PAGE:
A growing number of travelers are volunteering on their vacations, but they sometimes end up doing more harm than good. DORINDA ELLIOTT report builds a house in Haiti and reports on the rewards—and risks—of lending a hand away from home
By DORINDA ELLIOTT
FEBRUARY 2013 ISSUE
OLINE CASTEL, who has short dreadlocks and wears a dusty skirt that she has to hold up because the waist is ripped, keeps thanking me for helping her build the house she hopes to move into in a few months. “God bless you,” she says in Creole. “You are wonderful people. Thank you for remembering us.” And then, in English: “I love you.”
Since the massive earthquake that hit Haiti in January 2010, killing many of her friends and neighbors and more than 250,000 others across the country, Castel has lived in a sweltering tent—every time it rains, water pours through the roof and turns the floor to mud. I am sifting gravel under a broiling sun in Léogâne, 20 miles west of Port-au-Prince, with 11 other American volunteers. We are under the auspices of the Fuller Center for Housing’s Global Builders project, which constructs homes for the needy. (Its founder, Millard Fuller, established Habitat for Humanity.) Each of us has paid $950, $400 of which pays for building materials and a Haitian construction team, with the rest going toward our food and dorm accommodations. Working with Grace International, a Haitian Baptist nonprofit, Fuller has helped build 13 two-family homes.
After the earthquake, Grace, which runs orphanages, a home for widows, a school, and a clinic, suddenly had 23,000 people living in tents on its grounds. Overnight—and unwittingly—it became an emergency aid organization. Fuller says that it will build 64 houses here and that the families who will live in them will all come from the tent camp.
Our Fuller group leader arrives with photos of us volunteers and the Haitians, who are now crowding round to catch a glimpse of themselves. Edith, another prospective homeowner, jumps to her feet, waving a photograph in the air: “Les blans, les blans!” (Blan, Creole for white, is how Haitians refer to foreigners.) “The foreigners have come!” she chants, hopping from one foot to another, then skipping off to show her friends.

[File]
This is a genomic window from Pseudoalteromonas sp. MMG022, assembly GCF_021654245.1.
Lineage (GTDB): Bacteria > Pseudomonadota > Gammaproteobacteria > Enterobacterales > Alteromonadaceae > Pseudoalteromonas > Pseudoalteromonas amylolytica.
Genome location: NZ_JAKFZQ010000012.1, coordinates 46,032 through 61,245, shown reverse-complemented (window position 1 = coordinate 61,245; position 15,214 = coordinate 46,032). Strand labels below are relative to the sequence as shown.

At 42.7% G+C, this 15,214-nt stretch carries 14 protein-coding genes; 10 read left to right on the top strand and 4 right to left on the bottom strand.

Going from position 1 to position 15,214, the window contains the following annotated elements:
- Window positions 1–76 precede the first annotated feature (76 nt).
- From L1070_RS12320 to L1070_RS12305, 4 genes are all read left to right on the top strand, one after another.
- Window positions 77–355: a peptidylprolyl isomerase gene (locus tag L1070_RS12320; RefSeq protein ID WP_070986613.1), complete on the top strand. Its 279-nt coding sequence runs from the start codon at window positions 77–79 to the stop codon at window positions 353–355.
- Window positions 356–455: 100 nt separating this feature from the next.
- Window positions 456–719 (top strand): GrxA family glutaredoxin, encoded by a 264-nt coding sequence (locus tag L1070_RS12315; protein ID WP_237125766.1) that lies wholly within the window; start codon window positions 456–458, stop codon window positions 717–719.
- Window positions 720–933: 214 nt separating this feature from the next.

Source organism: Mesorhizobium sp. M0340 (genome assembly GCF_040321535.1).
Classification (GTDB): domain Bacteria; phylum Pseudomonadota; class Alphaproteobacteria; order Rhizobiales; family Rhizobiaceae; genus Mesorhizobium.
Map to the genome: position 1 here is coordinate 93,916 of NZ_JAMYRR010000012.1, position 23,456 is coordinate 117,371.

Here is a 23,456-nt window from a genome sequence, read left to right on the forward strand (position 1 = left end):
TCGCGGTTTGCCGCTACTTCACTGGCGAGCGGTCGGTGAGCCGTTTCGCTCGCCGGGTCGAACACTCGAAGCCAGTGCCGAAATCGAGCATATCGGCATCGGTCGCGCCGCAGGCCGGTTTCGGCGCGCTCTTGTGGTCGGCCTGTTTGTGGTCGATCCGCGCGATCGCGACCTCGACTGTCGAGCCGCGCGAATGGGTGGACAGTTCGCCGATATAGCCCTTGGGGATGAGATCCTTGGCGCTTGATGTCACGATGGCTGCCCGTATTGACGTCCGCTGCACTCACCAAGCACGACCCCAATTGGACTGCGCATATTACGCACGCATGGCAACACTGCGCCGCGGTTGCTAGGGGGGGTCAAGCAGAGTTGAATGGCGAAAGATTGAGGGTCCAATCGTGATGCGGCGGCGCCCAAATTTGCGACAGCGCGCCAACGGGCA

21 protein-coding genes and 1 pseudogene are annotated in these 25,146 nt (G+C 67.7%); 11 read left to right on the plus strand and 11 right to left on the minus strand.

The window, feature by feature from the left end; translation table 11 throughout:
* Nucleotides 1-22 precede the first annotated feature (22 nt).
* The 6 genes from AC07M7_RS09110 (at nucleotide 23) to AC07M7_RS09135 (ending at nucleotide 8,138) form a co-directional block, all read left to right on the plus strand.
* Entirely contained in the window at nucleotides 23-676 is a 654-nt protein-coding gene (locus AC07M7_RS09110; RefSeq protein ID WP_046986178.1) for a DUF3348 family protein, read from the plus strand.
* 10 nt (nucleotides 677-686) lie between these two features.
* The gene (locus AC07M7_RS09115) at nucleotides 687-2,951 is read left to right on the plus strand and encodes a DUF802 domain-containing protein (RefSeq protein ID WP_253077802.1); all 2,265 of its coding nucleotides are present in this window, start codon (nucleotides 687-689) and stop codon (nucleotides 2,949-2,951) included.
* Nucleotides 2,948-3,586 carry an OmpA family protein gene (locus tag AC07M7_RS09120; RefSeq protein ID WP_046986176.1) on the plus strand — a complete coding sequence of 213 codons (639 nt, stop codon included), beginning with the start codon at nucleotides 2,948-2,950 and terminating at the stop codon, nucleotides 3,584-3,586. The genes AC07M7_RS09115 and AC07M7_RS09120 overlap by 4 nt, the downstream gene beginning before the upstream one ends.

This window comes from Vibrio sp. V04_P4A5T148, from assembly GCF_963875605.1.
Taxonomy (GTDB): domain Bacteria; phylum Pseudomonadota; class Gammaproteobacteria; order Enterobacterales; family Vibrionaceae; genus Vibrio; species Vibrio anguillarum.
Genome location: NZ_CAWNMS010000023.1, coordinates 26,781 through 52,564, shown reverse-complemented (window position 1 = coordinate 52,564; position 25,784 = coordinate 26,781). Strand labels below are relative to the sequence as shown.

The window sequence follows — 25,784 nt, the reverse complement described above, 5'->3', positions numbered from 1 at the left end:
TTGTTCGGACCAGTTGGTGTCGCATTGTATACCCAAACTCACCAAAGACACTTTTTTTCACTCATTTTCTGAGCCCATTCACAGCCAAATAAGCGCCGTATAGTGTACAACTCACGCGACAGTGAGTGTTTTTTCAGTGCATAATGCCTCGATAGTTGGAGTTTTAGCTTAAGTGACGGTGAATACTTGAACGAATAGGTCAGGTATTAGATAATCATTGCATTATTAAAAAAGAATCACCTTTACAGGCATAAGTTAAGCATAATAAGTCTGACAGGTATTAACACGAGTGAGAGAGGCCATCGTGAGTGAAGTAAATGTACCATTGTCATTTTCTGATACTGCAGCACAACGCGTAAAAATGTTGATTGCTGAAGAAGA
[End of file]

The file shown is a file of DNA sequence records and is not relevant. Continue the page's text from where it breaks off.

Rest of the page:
It’s a heartwarming scene. And yet…
I’m uncomfortable. I tell Castel she doesn’t need to keep thanking me. I speak French, but the other volunteers communicate only through smiles and sign language, underscoring my sense that we are alien angels swooping in to help. I am embarrassed that my work is so negligible: I sift sand at half the speed of the Haitians, and my hammering skills are laughable. Wouldn’t it be better, I wonder, if we had just sent money so Grace could hire an all-Haitian crew to build these houses? Aren’t we perpetuating the “white man coming to save us” dependency that has characterized Haiti’s relationship with America ever since the United States occupied the country in 1915? (The occupation ended in 1934, but the United States, for better or worse, has been deeply involved in Haiti ever since.)
A YEAR AGO, when I came to Haiti to take a look at post-earthquake recovery efforts, the country was still in crisis mode. Mountains of rubble and garbage filled the capital’s dusty streets. Downtown Port-au-Prince had become a wasteland inhabited by poor people still living in filthy, unsafe tent camps, while the big NGOs and the UN operated across town, near the airport, and the rich—as always—looked down on it all from the leafy, relative comfort of Pétion-Ville, up on the hill.
Humanitarian workers at local NGOs complained about how little had been done, despite the $15 billion that had been pledged by foreign governments and organizations. By some counts, more than 15,000 international NGOs had flocked to Haiti, yet it was hard for me to see much positive change.
A year later, I still wanted to help. I had heard aid workers grumbling disdainfully about what they called the “matching-T-shirt brigades” of condescending and insensitive volunteers, often Christian groups, pouring in to spend a week at a time “working” in orphanages, building homes, and handing out Bibles—but making little real difference.
Voluntourism has become a global business, fueled by a growing desire among travelers to take meaningful trips and try to do some good. Scores of companies offer travelers the opportunity to do everything from count and monitor wildlife to teach in schools. As voluntourism has taken off, experts have started questioning its merits—even suggesting that volunteering can cause more harm than good. “To be honest, I have never really felt like I truly helped anyone,” says Alexia Nestora, a former employee of the voluntourism company I-to-I, who blogs as Voluntourism Gal. She adds that voluntourism can be a good thing if you go in knowing that you aren’t going to “save” anybody.